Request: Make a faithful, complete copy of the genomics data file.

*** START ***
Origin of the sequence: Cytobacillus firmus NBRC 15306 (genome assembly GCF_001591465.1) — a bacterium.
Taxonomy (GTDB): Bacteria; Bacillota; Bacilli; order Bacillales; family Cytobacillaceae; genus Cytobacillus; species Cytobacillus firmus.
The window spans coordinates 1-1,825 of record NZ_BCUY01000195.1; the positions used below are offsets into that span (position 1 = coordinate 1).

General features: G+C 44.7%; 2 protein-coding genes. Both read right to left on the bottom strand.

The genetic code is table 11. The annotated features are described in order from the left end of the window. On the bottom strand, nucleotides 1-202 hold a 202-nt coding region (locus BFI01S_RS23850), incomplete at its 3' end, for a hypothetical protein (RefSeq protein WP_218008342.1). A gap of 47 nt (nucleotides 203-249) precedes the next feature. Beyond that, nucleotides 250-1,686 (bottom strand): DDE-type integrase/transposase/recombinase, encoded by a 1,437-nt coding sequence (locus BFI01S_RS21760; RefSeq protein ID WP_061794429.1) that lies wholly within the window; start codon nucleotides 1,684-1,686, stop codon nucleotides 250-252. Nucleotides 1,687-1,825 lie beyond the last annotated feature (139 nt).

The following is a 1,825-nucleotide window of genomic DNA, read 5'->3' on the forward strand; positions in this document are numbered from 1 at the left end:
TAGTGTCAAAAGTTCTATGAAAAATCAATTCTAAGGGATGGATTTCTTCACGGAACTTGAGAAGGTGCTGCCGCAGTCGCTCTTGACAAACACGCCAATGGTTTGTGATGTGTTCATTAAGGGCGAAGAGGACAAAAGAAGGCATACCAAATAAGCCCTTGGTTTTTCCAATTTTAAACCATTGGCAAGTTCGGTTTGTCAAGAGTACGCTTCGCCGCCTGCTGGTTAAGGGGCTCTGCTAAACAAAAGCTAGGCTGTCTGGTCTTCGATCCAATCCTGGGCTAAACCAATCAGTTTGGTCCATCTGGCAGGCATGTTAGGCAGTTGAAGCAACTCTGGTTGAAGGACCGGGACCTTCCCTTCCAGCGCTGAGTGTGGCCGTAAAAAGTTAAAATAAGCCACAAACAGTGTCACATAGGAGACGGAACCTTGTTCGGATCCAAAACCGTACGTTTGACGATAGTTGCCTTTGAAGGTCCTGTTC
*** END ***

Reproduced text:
Origin of the sequence: Cytobacillus firmus NBRC 15306 (genome assembly GCF_001591465.1) — a bacterium.
Taxonomy (GTDB): Bacteria; Bacillota; Bacilli; order Bacillales; family Cytobacillaceae; genus Cytobacillus; species Cytobacillus firmus.
The window spans coordinates 1-1,825 of record NZ_BCUY01000195.1; the positions used below are offsets into that span (position 1 = coordinate 1).

General features: G+C 44.7%; 2 protein-coding genes. Both read right to left on the bottom strand.

The genetic code is table 11. The annotated features are described in order from the left end of the window. On the bottom strand, nucleotides 1-202 hold a 202-nt coding region (locus BFI01S_RS23850), incomplete at its 3' end, for a hypothetical protein (RefSeq protein WP_218008342.1). A gap of 47 nt (nucleotides 203-249) precedes the next feature. Beyond that, nucleotides 250-1,686 (bottom strand): DDE-type integrase/transposase/recombinase, encoded by a 1,437-nt coding sequence (locus BFI01S_RS21760; RefSeq protein ID WP_061794429.1) that lies wholly within the window; start codon nucleotides 1,684-1,686, stop codon nucleotides 250-252. Nucleotides 1,687-1,825 lie beyond the last annotated feature (139 nt).

The following is a 1,825-nucleotide window of genomic DNA, read 5'->3' on the forward strand; positions in this document are numbered from 1 at the left end:
TAGTGTCAAAAGTTCTATGAAAAATCAATTCTAAGGGATGGATTTCTTCACGGAACTTGAGAAGGTGCTGCCGCAGTCGCTCTTGACAAACACGCCAATGGTTTGTGATGTGTTCATTAAGGGCGAAGAGGACAAAAGAAGGCATACCAAATAAGCCCTTGGTTTTTCCAATTTTAAACCATTGGCAAGTTCGGTTTGTCAAGAGTACGCTTCGCCGCCTGCTGGTTAAGGGGCTCTGCTAAACAAAAGCTAGGCTGTCTGGTCTTCGATCCAATCCTGGGCTAAACCAATCAGTTTGGTCCATCTGGCAGGCATGTTAGGCAGTTGAAGCAACTCTGGTTGAAGGACCGGGACCTTCCCTTCCAGCGCTGAGTGTGGCCGTAAAAAGTTAAAATAAGCCACAAACAGTGTCACATAGGAGACGGAACCTTGTTCGGATCCAAAACCGTACGTTTGACGATAGTTGCCTTTGAAGGTCCTGTTC